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GitLab-CI:

  • Supports Docker containers, SSH, or virtual machines
  • Easy to configure YAML
  • Can self-host a runner while also providing a free shared runner for smaller projects
  • Can be used for non-Gitlab projects
  • Config is tracked in the repo
  • Files can be cached between runs based on a dynamic key
  • Jobs can be tested locally before committing the config
  • Can run jobs based on the branch or tag pushed
  • Job can be scheduled to run on a regular basis
  • Provides artifact storage (As far as I know Bitbucket doesn't)
 

Very cool, we just got Gitlab Enterprise at work (after sitting on Gitlab 6 for years) and I am excited to try the CI stuff out.

 

Do you mean "...sitting on Github"? 'Cause CI access is included even in the free GitLab packages.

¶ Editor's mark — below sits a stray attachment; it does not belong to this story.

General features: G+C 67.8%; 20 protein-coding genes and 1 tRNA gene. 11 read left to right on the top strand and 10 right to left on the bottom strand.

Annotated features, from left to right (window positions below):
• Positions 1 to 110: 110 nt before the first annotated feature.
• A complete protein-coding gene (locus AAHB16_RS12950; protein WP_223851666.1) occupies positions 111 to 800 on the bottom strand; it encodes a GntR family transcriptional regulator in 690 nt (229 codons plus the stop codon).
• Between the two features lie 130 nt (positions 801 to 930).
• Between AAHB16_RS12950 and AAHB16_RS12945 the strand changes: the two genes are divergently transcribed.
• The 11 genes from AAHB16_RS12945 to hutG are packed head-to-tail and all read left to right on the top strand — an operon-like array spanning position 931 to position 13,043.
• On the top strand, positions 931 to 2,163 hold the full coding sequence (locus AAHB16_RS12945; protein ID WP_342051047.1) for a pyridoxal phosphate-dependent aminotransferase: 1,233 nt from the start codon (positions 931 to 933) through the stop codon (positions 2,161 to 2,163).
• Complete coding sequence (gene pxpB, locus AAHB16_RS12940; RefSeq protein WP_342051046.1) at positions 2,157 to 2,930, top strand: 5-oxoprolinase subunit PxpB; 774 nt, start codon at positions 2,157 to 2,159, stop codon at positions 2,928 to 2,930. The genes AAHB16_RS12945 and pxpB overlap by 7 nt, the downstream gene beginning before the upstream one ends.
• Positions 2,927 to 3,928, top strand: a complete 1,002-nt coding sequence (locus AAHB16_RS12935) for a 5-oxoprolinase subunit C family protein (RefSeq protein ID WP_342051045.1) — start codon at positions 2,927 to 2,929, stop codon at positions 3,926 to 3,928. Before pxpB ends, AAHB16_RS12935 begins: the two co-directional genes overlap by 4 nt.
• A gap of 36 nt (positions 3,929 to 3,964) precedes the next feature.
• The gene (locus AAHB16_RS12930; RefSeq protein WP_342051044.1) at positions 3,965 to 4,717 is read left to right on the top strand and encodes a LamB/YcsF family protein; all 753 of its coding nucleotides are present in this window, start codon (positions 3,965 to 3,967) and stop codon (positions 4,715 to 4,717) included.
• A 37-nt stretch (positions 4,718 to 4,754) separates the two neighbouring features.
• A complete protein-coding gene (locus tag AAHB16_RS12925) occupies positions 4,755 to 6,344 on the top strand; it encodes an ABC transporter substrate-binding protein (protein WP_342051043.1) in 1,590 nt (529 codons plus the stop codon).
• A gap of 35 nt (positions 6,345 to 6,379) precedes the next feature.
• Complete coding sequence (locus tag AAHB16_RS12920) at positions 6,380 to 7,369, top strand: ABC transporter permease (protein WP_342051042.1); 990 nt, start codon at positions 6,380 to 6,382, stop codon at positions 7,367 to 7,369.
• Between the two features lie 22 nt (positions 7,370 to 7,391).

Hmm, yeah our local Gitlab instance only has the Git part available as far as I can tell.

 

Bitbucket Pipelines:

  1. It's bundled with Bitbucket, no need to bring another tool
  2. Supports Docker out of the box
  3. Allows me to use the same commands as the one I run in my terminal
  4. Supports different forms of deployment pipelines

But I'm biased since I was the lead product manager for it back when I was at Atlassian 😅 (still think the team did a stellar job - and it's great to watch it grow from the sidelines now).

 

The pipeline config is close to the code which makes it visible and accessible to the devs. This makes the pipelines more dev-ish than some pipeline scripts that sit in another repo that I cannot even access and are maintained by an ops guy that sits in an office 3 buildings away...

 

Even I like Bitbucket but what I don't like is the outdated UI and it is a bit confusing.

 

I've had a love/hate thing going with Jenkins for about a decade now. It's fantastically powerful but an absolute bear to use.

 

Jenkins - The swiss army knife of CI tools.
I like the options they now have to represent pipelines as code. That way you can define maintain and scale the build definitions in code and have them versioned with your project.